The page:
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Hoffmann, R. A wiki for the life sciences where authorship matters. Nature Genetics (2008)

The calcineurin pathway links hyperpolarization (Kir2.1)-induced Ca2+ signals to human myoblast differentiation and fusion.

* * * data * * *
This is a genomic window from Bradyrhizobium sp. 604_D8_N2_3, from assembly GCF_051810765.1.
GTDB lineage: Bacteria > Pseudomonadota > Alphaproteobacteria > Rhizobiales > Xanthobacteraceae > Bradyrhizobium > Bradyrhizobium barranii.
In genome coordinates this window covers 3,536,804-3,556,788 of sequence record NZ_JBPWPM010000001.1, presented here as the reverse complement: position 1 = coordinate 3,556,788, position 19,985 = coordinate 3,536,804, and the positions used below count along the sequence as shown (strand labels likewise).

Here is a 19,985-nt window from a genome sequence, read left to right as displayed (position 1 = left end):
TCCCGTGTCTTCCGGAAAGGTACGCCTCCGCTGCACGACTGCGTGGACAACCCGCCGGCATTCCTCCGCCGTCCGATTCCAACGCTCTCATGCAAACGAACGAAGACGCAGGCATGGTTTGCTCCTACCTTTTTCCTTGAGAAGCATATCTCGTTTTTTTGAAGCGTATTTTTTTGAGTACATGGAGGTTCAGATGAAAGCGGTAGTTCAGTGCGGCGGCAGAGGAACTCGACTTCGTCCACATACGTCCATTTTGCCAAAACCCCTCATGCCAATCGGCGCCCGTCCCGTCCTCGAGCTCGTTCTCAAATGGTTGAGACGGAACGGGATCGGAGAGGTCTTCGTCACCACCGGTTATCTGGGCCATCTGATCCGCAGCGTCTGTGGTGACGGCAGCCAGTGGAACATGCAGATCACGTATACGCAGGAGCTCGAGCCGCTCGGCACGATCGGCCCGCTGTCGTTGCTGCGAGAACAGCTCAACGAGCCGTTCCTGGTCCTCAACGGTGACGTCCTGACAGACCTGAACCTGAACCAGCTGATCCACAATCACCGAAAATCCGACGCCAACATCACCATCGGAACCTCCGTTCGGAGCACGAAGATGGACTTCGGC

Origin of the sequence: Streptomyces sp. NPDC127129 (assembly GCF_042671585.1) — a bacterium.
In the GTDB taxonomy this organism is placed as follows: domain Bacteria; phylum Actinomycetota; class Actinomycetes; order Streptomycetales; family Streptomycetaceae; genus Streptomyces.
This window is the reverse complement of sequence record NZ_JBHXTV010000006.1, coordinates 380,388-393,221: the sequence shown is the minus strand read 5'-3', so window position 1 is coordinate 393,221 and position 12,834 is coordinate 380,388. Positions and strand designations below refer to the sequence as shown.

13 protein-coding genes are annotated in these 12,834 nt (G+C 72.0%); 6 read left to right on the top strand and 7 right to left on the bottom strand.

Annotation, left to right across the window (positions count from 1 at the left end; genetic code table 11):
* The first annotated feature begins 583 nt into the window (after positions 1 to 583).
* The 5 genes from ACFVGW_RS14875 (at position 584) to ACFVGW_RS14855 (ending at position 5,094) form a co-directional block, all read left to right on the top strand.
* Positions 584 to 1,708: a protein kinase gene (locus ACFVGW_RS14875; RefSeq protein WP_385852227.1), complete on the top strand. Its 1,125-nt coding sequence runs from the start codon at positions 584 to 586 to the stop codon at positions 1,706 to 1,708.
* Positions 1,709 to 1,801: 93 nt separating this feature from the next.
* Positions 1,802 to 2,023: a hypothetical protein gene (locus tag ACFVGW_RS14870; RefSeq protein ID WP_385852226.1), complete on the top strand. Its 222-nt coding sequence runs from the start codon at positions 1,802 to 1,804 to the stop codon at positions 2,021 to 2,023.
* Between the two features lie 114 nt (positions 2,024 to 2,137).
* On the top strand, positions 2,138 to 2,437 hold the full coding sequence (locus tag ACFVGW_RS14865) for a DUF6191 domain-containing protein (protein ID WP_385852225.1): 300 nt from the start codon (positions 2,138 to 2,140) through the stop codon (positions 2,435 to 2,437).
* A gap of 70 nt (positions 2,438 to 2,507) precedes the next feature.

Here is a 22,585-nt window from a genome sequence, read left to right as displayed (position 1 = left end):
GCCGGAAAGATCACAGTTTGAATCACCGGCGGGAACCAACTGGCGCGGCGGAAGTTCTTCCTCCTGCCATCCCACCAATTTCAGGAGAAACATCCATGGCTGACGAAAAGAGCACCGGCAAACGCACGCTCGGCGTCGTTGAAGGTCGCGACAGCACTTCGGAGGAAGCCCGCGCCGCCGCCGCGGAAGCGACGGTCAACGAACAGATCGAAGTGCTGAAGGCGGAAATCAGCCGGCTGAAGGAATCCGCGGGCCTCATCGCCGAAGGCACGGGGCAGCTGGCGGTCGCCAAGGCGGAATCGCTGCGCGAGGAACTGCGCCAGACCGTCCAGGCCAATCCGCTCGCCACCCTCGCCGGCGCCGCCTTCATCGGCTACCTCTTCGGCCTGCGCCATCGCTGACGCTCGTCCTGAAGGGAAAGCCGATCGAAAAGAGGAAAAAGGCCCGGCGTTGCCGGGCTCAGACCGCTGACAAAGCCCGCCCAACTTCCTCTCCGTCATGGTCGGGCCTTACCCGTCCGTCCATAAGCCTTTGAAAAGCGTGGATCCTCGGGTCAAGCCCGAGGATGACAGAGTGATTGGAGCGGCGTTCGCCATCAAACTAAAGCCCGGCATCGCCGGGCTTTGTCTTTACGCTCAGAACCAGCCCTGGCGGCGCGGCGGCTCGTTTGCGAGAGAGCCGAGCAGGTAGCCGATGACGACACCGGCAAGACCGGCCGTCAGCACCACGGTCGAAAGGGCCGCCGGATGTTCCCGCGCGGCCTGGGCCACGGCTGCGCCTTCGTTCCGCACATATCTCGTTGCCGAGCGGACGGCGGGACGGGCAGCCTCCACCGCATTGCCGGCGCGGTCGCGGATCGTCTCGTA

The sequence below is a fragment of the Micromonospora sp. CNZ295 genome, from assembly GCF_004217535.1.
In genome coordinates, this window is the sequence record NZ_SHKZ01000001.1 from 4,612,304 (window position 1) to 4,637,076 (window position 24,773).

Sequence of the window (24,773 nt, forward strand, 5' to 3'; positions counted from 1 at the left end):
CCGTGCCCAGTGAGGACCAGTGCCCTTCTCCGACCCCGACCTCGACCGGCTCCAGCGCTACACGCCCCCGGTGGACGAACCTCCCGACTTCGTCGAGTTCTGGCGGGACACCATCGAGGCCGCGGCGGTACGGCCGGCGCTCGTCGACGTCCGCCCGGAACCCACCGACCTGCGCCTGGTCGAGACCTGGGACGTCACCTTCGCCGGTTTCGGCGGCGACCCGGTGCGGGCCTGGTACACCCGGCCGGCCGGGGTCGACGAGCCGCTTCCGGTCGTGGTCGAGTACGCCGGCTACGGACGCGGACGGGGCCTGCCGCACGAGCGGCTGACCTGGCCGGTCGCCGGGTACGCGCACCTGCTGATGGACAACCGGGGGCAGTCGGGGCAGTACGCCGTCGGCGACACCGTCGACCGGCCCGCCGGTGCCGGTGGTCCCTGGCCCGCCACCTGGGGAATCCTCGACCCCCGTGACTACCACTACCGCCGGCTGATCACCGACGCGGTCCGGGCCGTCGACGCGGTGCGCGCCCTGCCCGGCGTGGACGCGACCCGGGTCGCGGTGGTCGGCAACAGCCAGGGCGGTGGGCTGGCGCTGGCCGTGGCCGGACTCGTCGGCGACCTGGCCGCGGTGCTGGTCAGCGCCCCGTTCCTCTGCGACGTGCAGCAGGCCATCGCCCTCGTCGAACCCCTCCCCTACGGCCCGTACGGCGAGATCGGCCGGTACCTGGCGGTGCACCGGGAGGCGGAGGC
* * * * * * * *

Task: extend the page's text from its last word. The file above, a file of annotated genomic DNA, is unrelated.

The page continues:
In human myoblasts triggered to differentiate, a hyperpolarization, resulting from K(+) channel (Kir2.1) activation, allows the generation of an intracellular Ca(2+) signal. This signal induces an increase in expression/activity of two key transcription factors of the differentiation process, myogenin and MEF2. Blocking hyperpolarization inhibits myoblast differentiation. The link between hyperpolarization-induced Ca(2+) signals and the four main regulatory pathways involved in myoblast differentiation was the object of this study. Of the calcineurin, p38- MAPK, PI3K and CaMK pathways, only the calcineurin pathway was inhibited when Kir2.1-linked hyperpolarization was blocked. The CaMK pathway, although Ca(2+) dependent, is unaffected by changes in membrane potential or block of Kir2.1 channels. Concerning the p38- MAPK and PI3K pathways, their activity is present already in proliferating myoblasts and they are unaffected by hyperpolarization or Kir2.1 channel block. We conclude that the Kir2.1-induced hyperpolarization triggers human myoblast differentiation via the activation of the calcineurin pathway, which, in turn, induces expression/activity of myogenin and MEF2.[1]


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